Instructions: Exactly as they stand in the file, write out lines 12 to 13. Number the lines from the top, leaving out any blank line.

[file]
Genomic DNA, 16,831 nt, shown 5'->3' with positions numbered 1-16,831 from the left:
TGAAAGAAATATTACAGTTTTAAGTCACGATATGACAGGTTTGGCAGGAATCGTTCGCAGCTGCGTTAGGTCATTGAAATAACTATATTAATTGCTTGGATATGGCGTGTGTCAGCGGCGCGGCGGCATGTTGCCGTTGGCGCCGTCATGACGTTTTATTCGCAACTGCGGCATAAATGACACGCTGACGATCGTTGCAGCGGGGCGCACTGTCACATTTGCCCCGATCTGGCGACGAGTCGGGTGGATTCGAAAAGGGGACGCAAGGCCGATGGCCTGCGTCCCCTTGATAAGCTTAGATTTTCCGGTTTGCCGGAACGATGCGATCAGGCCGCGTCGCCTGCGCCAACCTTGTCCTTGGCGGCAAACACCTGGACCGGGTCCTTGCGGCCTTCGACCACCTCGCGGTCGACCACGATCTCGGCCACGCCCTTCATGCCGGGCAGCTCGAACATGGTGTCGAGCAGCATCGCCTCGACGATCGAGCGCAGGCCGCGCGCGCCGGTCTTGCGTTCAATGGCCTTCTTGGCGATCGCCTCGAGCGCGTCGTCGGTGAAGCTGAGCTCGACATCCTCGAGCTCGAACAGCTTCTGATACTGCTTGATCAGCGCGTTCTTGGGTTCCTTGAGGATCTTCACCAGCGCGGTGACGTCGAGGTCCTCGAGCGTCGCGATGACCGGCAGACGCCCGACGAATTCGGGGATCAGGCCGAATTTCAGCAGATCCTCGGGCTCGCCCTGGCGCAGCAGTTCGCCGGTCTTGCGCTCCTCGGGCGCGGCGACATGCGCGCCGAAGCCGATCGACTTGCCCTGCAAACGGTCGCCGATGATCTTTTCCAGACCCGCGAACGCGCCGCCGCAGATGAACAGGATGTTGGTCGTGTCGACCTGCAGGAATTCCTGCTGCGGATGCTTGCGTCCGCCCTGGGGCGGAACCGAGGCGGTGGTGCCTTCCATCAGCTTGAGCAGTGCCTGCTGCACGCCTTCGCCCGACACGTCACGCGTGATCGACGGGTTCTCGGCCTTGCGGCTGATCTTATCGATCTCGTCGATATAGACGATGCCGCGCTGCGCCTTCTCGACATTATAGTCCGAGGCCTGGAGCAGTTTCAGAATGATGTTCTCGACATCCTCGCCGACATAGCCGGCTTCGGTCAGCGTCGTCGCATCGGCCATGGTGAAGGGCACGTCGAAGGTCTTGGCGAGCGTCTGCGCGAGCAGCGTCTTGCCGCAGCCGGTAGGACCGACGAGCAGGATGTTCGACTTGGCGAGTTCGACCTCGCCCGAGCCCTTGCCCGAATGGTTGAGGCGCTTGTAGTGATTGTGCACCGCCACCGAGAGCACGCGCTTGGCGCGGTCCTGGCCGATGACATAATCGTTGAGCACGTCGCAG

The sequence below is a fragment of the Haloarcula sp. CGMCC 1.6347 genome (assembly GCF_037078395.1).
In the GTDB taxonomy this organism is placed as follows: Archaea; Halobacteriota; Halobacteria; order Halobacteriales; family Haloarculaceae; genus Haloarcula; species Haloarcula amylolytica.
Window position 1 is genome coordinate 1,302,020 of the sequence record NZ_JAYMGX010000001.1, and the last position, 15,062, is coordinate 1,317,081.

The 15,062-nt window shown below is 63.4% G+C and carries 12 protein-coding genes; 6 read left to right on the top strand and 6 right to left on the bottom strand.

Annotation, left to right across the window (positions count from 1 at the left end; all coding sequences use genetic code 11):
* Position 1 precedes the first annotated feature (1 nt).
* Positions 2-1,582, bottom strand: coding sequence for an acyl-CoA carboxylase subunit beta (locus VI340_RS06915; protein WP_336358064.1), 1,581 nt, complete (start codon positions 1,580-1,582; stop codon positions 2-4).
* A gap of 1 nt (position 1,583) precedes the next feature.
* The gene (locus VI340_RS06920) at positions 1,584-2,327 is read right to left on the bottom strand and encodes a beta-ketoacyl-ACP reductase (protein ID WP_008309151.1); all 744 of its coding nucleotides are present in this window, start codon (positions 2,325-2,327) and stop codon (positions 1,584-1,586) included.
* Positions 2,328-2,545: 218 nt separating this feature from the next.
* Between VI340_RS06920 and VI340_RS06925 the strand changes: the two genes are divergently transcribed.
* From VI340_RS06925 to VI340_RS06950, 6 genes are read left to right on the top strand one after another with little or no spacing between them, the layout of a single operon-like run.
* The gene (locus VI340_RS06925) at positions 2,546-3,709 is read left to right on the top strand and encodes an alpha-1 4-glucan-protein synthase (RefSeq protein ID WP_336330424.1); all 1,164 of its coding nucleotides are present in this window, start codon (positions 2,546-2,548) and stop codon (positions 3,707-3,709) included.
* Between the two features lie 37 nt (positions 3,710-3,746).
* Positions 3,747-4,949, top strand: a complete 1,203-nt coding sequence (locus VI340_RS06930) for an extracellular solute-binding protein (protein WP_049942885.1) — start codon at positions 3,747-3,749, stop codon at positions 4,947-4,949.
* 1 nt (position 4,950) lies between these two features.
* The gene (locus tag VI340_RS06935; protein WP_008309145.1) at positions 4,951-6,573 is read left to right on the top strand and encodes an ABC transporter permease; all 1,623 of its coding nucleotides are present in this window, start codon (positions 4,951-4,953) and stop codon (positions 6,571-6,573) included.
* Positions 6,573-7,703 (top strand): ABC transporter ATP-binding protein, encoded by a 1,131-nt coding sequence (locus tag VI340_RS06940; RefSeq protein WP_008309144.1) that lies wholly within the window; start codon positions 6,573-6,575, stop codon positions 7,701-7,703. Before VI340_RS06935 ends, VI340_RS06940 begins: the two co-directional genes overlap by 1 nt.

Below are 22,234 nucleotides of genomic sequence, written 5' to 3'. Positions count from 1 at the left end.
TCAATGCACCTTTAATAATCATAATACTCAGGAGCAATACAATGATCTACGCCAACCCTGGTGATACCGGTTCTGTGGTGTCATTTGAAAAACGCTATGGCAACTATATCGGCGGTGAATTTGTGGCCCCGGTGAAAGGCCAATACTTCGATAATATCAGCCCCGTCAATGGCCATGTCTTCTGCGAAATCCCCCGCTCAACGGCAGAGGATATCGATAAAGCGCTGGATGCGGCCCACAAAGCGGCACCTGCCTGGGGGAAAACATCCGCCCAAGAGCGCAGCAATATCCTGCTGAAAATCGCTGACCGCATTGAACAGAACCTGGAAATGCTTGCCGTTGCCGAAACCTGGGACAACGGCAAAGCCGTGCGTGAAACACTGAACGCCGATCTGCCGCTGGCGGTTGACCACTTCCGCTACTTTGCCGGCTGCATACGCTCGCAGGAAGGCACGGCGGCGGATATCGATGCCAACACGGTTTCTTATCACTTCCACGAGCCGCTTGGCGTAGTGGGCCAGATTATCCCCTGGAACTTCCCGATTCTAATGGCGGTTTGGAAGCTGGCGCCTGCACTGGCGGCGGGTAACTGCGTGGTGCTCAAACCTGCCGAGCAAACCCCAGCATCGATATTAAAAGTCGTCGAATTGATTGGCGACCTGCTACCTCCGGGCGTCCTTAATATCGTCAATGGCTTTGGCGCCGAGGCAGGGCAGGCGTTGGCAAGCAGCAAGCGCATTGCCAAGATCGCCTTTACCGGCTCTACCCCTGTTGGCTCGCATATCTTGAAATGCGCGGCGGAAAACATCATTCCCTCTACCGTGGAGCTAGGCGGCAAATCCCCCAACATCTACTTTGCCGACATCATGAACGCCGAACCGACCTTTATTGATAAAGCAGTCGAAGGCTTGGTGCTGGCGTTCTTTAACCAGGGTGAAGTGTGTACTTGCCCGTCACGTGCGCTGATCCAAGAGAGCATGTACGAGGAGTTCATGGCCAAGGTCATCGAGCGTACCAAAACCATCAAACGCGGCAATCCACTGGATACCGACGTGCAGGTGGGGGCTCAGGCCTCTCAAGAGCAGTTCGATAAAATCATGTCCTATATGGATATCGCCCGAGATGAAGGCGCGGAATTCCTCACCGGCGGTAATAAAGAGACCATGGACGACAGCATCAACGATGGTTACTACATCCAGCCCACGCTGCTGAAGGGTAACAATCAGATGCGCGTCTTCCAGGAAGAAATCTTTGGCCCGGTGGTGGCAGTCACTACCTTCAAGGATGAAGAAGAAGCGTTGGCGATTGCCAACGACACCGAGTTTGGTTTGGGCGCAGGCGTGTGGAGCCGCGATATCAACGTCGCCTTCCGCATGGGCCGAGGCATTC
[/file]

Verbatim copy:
* Positions 2,328-2,545: 218 nt separating this feature from the next.
* Between VI340_RS06920 and VI340_RS06925 the strand changes: the two genes are divergently transcribed.